Clean Power Systems, Envision Solar, Inc. and Kyocera Solar, Inc. "Plant" a Solar Grove at St. Mary Medical Center to Cultivate Clean Energy and Shade Medical Facility Focused on Wellness Heals Environment and Promotes Employee Well-being

10/29/08

Apple Valley, Calif. – October 29, 2008 – Clean Power Systems, Envision Solar, Inc. and Kyocera Solar, Inc. announced today that the companies have supplied St. Mary Medical Center with a Solar Grove™ – an array of three “Solar Rows” that converts a 104-vehicle parking lot into a 230-kilowatt (kW) solar electric generating system.  St. Mary Medical Center, known for its health and wellness programs, initiated the project to focus on a new type of healing experience – one that benefits the environment and its employees.

The Solar Grove™ is comprised of custom steel frame shade structures that support a canopy of 1,150 Kyocera KC 200GT photovoltaic modules.  These “Solar Rows™” convert sunlight into clean energy. By transforming its parking area into a Solar Grove™, St. Mary Medical Center has taken an active role in reducing the amount of carbon dioxide and other greenhouse gases that it will emit into the atmosphere by offsetting the electrical load of the hospital. The Solar Grove™ has a peak rated output of about 333,400 kWh per year.

While most solar panels sit on a rooftop, the Solar Grove™ at St. Mary Medical Center utilizes a large open space on the property, its parking lot, to capture the region’s ample sunlight so that the same panels that capture the sun will also shade vehicles, and reduce the overall “heat island effect.”   Heat Island Effect is a major problem for the planet and results when concrete areas retain excessive heat, even at night, worsening heat waves and increasing energy consumption from air conditioning use.

By “foresting” an area of its surface parking lot, St. Mary Medical Center will offer shaded parking, a valuable commodity in the High Desert that will make employees a bit more comfortable when they re-enter their vehicles after working a shift at the hospital. 

Envision Solar created the trademarked design that features Kyocera’s solar panels.  Kyocera, one of the world’s largest manufacturers of photovoltaic modules, inaugurated the first Solar Grove™ at its North American headquarters in San Diego, California.  Kyocera Solar, Inc. President Steve Hill sees a growing trend in high-visibility solar power systems. “We have seen an increase in worldwide demand for solar power,” stated Hill. “As a result, we are expanding our Tijuana facility – a move that will contribute to the increase in Kyocera’s global manufacturing output from 207 megawatts (MW) in 2007 to 650 MW by March 2012.”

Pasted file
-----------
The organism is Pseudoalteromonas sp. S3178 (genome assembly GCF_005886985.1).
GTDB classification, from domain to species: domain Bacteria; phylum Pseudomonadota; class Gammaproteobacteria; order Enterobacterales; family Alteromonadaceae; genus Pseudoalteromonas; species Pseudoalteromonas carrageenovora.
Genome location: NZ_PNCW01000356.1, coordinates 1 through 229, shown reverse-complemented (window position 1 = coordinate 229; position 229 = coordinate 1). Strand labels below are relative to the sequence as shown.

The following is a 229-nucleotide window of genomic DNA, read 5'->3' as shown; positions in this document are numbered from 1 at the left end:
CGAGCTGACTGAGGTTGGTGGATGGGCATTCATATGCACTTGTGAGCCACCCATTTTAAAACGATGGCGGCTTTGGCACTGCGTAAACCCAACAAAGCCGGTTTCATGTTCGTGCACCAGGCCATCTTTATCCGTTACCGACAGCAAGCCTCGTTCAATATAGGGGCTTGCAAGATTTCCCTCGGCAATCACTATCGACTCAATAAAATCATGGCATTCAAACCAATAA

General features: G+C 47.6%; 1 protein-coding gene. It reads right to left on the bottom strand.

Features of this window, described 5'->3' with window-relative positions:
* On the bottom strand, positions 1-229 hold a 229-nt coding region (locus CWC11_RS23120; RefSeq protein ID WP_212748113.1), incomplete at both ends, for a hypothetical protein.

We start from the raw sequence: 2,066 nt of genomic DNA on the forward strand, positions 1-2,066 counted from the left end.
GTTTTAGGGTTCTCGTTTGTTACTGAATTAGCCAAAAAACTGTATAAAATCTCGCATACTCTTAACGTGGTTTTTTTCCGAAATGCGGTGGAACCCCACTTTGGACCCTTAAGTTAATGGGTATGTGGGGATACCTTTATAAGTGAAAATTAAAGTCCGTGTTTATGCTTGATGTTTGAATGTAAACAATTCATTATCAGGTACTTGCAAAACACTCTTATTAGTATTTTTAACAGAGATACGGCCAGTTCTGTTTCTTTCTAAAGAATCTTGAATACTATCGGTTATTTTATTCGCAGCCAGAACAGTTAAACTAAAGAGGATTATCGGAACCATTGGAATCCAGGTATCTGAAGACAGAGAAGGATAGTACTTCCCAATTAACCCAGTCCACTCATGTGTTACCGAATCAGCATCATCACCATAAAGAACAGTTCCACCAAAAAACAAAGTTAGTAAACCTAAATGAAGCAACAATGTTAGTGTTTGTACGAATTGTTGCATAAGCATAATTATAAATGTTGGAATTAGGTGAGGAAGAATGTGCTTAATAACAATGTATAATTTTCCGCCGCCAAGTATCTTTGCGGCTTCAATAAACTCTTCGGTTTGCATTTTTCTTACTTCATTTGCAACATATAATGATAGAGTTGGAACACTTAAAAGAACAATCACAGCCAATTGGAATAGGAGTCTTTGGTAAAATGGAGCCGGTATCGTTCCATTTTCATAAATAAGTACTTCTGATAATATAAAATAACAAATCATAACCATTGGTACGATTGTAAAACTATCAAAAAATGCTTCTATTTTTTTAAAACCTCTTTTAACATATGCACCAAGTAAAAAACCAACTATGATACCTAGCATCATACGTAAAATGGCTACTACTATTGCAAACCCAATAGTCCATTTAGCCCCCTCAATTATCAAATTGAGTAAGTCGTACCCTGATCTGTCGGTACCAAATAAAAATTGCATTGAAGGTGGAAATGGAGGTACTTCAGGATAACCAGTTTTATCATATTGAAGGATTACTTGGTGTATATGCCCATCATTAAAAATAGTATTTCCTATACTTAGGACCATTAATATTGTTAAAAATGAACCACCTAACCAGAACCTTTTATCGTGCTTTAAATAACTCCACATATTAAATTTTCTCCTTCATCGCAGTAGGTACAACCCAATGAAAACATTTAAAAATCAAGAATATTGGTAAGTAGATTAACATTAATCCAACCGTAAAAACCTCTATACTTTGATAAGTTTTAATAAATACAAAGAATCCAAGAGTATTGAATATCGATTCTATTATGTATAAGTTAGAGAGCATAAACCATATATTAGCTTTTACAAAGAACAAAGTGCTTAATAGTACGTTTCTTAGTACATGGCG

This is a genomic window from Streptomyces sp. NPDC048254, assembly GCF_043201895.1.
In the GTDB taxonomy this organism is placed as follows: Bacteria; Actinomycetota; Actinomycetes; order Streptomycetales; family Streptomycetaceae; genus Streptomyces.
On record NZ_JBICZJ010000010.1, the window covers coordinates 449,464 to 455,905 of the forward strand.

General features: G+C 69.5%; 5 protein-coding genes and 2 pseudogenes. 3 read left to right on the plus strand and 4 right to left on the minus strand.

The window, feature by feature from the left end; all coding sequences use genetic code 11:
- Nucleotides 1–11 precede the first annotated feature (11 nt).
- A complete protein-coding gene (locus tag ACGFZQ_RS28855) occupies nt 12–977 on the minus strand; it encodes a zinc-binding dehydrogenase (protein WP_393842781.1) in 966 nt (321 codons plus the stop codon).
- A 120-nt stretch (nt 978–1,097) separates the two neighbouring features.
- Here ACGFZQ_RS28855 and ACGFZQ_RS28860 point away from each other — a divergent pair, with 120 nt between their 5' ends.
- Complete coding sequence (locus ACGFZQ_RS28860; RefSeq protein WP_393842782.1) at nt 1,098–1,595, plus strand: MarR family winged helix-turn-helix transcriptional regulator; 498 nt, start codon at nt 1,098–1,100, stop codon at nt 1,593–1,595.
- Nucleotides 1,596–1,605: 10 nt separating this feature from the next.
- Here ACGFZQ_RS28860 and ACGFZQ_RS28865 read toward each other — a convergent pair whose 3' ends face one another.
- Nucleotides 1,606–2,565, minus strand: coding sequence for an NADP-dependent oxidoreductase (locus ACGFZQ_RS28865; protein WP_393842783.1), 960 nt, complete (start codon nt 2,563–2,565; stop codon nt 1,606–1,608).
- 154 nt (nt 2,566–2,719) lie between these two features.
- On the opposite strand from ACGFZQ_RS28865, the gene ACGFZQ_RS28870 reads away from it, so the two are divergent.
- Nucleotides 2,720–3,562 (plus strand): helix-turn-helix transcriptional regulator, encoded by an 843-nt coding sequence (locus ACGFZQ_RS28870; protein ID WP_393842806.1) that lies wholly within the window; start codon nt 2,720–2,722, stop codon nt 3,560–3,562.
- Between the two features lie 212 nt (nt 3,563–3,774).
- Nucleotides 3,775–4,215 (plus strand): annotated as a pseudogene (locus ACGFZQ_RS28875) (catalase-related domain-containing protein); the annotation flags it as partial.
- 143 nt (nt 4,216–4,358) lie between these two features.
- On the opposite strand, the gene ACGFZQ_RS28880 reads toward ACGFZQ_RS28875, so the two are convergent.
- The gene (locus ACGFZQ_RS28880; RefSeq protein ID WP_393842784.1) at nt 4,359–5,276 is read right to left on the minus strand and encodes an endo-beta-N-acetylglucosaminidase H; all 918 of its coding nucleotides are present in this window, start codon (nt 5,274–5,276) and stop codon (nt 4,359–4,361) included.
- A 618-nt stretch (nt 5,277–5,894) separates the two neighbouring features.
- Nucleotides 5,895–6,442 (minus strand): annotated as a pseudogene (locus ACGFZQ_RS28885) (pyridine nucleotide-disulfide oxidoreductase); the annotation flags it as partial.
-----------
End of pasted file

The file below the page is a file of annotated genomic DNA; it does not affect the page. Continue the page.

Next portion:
The Solar Grove™ structures, which add a sculptural landscape to parking lots, were designed by Envision Solar, the La Jolla, California-based firm that specializes in site integrated photovoltaic systems.  Envision Solar CEO and founder Robert Noble commented, “As sustainable architects we find solar panels to be a beautiful building material that we use to integrate clean energy into the design of the site.”

The new parking shade structures, which comprise the community’s largest and most visible solar power installation, will administer a healing dose of environmental benefits to the planet in way that promotes the hospital’s fiscal well-being, without any out of pocket costs.

The St. Mary Medical Center Solar Grove™ was installed by Clean Power Systems, a San Diego solar integrator that brought to the medical center a creative financing solution through Solar Power Partners.  Solar Power Partners provided financing for the project at no cost to the hospital through a Power Purchase Agreement (PPA).  Clean Power Systems CEO Kirk Mulligan notes that the financing of the system also produces a healthy benefit to the hospital’s bottom line because it requires no out of pocket costs.  The hospital signed the PPA, a financing instrument that allows St. Mary Medical Center to host rather than own the solar power system.  The facility agrees to purchase the power produced by the Solar Grove™ at roughly the same price at which it buys power from the local utility company during peak hours of the day when the sun is shining.  Mulligan added, “St. Mary Medical Center was looking for a way to install shade structures for its employees, and the arrangement provided by the Power Purchase Agreement includes this as part of the solar power system, with no out of pocket cost.” 

Bob Diehl, VP of Strategic Planning at St. Mary Medical Center who initiated the solar project, notes that “this has been an exciting project!  Not only has the Solar Grove™ generated a lot of 'buzz' among our staff, but we are also hearing from other organizations that would like to explore similar solar power systems at their own facilities.”  Diehl adds, “we hope that the Solar Grove™ at St. Mary Medical Center will embolden other healthcare facilities to try new ways to contribute actively to the health of the community.”